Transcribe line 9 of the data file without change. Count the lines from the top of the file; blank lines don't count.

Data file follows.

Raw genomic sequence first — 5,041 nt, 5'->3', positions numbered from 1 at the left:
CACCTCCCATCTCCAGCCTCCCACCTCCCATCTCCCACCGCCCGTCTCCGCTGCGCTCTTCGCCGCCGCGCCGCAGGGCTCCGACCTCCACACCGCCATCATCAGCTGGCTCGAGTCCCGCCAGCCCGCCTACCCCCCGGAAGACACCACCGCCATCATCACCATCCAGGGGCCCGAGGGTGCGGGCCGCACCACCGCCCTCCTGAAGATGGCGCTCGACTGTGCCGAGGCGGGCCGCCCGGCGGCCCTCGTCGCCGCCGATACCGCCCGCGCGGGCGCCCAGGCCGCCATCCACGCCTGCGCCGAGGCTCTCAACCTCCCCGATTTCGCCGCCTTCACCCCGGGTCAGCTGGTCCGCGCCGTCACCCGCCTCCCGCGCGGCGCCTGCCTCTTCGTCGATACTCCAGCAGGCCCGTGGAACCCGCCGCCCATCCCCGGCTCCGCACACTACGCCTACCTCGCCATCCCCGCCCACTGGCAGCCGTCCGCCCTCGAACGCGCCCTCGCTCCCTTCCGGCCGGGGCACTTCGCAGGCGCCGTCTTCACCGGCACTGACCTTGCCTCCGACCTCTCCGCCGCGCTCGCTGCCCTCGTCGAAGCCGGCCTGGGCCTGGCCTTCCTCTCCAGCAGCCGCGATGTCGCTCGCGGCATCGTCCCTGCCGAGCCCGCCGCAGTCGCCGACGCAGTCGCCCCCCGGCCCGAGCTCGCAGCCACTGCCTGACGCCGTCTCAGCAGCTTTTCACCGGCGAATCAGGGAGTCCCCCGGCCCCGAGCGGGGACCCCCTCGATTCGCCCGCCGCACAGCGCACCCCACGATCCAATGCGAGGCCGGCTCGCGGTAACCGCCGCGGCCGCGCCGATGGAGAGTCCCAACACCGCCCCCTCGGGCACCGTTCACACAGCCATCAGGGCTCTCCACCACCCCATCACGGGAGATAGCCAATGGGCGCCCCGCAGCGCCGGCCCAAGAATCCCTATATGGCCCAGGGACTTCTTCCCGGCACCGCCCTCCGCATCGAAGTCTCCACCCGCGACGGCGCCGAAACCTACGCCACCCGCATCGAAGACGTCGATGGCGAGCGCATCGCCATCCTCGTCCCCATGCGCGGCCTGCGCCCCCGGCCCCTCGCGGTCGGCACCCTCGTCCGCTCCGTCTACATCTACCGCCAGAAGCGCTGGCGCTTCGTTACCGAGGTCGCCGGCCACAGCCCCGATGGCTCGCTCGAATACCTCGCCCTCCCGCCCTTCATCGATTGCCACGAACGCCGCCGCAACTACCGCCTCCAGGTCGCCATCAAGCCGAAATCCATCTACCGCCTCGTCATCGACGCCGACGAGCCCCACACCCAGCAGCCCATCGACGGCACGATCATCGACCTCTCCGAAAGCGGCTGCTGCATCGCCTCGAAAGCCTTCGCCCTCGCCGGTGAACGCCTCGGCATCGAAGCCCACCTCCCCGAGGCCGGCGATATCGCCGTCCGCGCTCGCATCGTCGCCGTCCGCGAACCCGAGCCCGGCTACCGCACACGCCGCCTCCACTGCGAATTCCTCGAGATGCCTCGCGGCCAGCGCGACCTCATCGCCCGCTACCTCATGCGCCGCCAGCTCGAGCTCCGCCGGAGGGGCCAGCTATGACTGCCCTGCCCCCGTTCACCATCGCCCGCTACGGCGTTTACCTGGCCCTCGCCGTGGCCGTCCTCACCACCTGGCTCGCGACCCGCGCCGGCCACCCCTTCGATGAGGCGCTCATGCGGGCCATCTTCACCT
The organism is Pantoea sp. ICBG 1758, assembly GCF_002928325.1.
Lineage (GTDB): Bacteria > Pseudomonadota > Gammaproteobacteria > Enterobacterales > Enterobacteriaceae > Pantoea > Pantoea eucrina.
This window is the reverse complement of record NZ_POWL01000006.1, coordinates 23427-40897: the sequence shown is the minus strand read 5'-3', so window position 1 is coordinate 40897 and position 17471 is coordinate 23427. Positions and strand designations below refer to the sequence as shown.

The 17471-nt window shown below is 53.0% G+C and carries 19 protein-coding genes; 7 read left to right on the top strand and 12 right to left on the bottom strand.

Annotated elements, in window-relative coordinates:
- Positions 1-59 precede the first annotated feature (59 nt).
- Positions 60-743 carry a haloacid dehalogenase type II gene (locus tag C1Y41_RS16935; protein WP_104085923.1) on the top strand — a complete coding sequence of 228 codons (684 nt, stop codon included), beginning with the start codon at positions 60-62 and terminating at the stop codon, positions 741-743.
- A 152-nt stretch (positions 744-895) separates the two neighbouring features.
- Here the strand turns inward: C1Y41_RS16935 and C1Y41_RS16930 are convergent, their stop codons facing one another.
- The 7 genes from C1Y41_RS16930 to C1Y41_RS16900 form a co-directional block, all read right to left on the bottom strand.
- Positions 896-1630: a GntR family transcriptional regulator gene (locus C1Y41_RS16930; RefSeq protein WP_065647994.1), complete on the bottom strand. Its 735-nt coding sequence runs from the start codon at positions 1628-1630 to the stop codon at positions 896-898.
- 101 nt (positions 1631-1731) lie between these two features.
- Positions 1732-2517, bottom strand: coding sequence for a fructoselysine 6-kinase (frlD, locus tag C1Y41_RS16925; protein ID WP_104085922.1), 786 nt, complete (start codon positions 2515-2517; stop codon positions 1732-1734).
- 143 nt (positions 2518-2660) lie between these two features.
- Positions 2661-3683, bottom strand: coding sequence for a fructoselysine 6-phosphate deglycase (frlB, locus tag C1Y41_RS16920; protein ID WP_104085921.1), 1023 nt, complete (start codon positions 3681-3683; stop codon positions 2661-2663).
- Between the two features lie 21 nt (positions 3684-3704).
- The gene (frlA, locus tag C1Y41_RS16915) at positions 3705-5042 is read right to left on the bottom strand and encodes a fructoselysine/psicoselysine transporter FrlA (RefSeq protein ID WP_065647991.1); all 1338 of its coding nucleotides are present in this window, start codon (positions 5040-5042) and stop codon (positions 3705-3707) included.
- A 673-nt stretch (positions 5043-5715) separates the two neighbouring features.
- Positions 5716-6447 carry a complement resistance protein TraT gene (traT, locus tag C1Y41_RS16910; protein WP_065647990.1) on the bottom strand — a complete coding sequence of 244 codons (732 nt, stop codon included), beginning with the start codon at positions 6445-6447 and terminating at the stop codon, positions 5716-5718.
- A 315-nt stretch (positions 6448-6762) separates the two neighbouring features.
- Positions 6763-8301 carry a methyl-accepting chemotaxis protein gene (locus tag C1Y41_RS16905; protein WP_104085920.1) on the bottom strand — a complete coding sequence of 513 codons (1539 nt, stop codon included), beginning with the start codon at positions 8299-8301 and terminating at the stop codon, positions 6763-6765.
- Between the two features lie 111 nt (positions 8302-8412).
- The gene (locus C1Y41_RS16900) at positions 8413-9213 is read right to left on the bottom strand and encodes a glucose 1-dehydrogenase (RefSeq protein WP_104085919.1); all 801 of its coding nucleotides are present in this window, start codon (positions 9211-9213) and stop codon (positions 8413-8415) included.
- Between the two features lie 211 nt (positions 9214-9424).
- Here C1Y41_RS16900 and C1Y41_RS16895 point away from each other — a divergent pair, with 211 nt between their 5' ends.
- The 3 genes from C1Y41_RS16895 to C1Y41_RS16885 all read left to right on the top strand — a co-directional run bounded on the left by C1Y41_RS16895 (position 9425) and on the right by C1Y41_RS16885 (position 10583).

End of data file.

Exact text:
- Positions 60-743 carry a haloacid dehalogenase type II gene (locus tag C1Y41_RS16935; protein WP_104085923.1) on the top strand — a complete coding sequence of 228 codons (684 nt, stop codon included), beginning with the start codon at positions 60-62 and terminating at the stop codon, positions 741-743.